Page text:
Actually I have one! Well, I have a replica. My dear friend and covenmate Dave Magnenat bought it for me in Diagon Alley at The Wizarding World of Harry Potter. It’s a beauty, with three spinning rings and a functioning hourglass at the center. The glass takes less than a second to empty but it does work.

Okay, it’s an awesome piece of memorabilia. But – it’s a toy, right? I mean, it doesn’t actually work.

Have you heard of Pop Culture Magic? Taylor Ellwood’s sytem taps into magical energy through contemporary stories. The Lord of the Rings, Harry Potter, Star Wars and other series drop us into fully realized worlds where magic makes a difference. We live these stories so vividly that the characters and places seem real to us. They engage us at such a deep level that we bring them into our daily lives, we wear costumes and learn to speak languages and buy replicas of the tools: a light saber, an Ollivanders wand, the One Ring.

Clothing, language, and tools are all part of traditional practice. Why not adapt these pop culture versions to use in our functional magic?

I do just that with the time turner. As I write I am on the second day of a writing weekend. I spent Friday driving out to my writing retreat and relaxing from a grueling work week. On Saturday I walked and read and thought about what I wanted to write. It became clear that it was going to be one of those weekends where I have to relax and unwind before I can create. On Saturday night I realized the weekend was half gone and I still wanted to get some writing in. Time turner to the rescue! I gave it three spins while saying “I have time to relax and time to write”.

Buying myself time to write is what I use it for most often. I do find that it takes a toll. There’s an energic drain as I’m giving something of myself to it. The Harry Potter version cost Hermione in the fictional universe (she exhausted herself with studies) so it makes sense that it does to me too.

What does it do? I’m rested and finishing this piece off before I return to drafting my next book. How does it work? You could say it helped me to focus on task management to make everything happen. Or, you know, folds in space, or whatever. In the true spirit of operative magic I’m not all that interested in figuring out a theory that satisfies everyone, I just know it works. Give it a whirl!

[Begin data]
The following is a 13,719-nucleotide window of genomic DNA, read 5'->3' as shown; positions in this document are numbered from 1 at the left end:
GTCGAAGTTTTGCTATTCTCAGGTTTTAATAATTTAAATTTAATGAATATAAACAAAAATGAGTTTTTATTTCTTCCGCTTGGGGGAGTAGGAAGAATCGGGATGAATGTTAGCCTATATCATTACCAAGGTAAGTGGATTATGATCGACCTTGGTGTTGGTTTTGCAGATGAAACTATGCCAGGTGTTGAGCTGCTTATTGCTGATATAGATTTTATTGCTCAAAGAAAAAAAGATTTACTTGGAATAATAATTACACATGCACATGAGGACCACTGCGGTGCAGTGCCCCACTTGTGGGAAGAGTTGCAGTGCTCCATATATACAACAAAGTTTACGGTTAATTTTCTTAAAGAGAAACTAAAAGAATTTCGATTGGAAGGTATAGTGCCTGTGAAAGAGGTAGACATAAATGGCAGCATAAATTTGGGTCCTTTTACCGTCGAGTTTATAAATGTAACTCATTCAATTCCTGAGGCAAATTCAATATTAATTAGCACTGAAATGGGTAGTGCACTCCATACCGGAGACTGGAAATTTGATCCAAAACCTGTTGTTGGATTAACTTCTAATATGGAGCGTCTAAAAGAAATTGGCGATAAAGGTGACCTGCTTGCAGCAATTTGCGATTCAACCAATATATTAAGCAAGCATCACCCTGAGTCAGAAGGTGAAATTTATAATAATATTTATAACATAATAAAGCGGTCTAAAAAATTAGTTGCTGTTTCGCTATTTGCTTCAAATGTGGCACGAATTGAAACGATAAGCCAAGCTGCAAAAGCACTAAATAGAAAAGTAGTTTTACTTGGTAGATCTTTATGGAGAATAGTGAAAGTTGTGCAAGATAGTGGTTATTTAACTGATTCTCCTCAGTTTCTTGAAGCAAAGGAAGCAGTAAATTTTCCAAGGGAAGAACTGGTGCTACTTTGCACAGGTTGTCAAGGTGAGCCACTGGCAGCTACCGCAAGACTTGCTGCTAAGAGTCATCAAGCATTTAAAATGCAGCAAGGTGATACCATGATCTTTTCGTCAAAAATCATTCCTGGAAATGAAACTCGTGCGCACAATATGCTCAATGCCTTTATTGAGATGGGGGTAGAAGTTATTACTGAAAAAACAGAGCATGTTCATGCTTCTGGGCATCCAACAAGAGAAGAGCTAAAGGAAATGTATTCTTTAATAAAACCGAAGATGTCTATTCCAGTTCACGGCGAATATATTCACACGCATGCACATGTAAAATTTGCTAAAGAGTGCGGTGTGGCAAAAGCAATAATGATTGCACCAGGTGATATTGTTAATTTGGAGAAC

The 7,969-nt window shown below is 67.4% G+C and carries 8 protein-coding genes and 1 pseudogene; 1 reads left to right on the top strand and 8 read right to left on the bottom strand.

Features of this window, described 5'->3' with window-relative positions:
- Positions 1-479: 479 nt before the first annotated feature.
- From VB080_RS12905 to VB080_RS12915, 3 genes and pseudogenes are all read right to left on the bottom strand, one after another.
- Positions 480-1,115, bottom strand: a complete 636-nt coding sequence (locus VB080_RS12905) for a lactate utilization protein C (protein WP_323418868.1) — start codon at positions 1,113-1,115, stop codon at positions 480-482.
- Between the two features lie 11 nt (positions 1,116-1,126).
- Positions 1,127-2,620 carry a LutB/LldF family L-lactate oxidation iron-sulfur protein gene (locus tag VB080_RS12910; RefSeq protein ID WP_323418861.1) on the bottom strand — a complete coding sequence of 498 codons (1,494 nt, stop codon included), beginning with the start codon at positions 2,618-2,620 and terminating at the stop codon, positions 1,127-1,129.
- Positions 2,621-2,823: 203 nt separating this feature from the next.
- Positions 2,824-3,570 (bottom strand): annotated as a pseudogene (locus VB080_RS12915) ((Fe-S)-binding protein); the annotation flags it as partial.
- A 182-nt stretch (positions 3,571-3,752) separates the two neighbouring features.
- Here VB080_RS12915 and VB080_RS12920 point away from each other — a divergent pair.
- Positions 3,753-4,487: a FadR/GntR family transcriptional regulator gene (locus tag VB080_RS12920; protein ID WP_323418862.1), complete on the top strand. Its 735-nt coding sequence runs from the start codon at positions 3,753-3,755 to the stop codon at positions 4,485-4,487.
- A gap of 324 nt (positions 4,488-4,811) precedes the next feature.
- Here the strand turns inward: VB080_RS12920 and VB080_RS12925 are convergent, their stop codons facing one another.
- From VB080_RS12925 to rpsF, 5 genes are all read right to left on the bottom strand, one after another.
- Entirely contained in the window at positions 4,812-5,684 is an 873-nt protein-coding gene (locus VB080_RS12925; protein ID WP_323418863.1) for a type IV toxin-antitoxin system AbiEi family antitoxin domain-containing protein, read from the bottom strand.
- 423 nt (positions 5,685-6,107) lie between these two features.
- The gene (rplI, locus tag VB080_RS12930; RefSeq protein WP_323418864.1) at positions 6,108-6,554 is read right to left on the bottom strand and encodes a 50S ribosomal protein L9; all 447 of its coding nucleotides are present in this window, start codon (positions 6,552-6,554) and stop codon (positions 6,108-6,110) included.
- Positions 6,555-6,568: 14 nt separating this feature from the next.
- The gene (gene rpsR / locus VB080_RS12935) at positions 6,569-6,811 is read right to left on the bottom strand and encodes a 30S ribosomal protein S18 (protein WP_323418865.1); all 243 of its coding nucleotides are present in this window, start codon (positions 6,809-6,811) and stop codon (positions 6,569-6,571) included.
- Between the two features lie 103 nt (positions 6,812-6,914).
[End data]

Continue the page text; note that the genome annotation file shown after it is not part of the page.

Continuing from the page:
For more ideas about how to leverage real magic through the power of story, here are Taylor Ellwood’s published books – with at least one more on the way!

Pop Culture Magic
Pop Culture Magic Second Edition
Pop Culture Magic 2.0
Pop Culture Grimoire
Pop Culture Grimoire 2.0

In defense of practical magic


Magical and academic texts sometimes make a distinction between low magic and high magic. Spiritual magic has lofty goals, connecting us to the divine; the priestess who works this magic has the best intentions and results. On the other hand the sorceress who conjures for her own benefit is the meanest of the mean, twisting her knowledge for personal gain.

I’m betting that people who condemn using magic for money, health and love have seldom experienced want. Have you ever been so sick you thought you would die? Have you ever slept on the streets? Have you ever spent a night in the depths of despair without a single friend to call?

I have. I left my childhood home with nothing in my pockets because anywhere was better than there. I’ve slept in charity missions where they prayed to you before breakfast because I had nowhere else to go. I’ve laid in my bed while my lungs filled up thinking my next breath would be my last.

If you’ve ever been desperate you know that surviving is your only focus. Nothing else matters except drawing the next breath, finding a safe place to live, gathering a circle around you who you can depend on. And if you’ve ever had to endure lectures or abuse for your food and bed you know that the most precious thing in the world is the freedom to live in peace.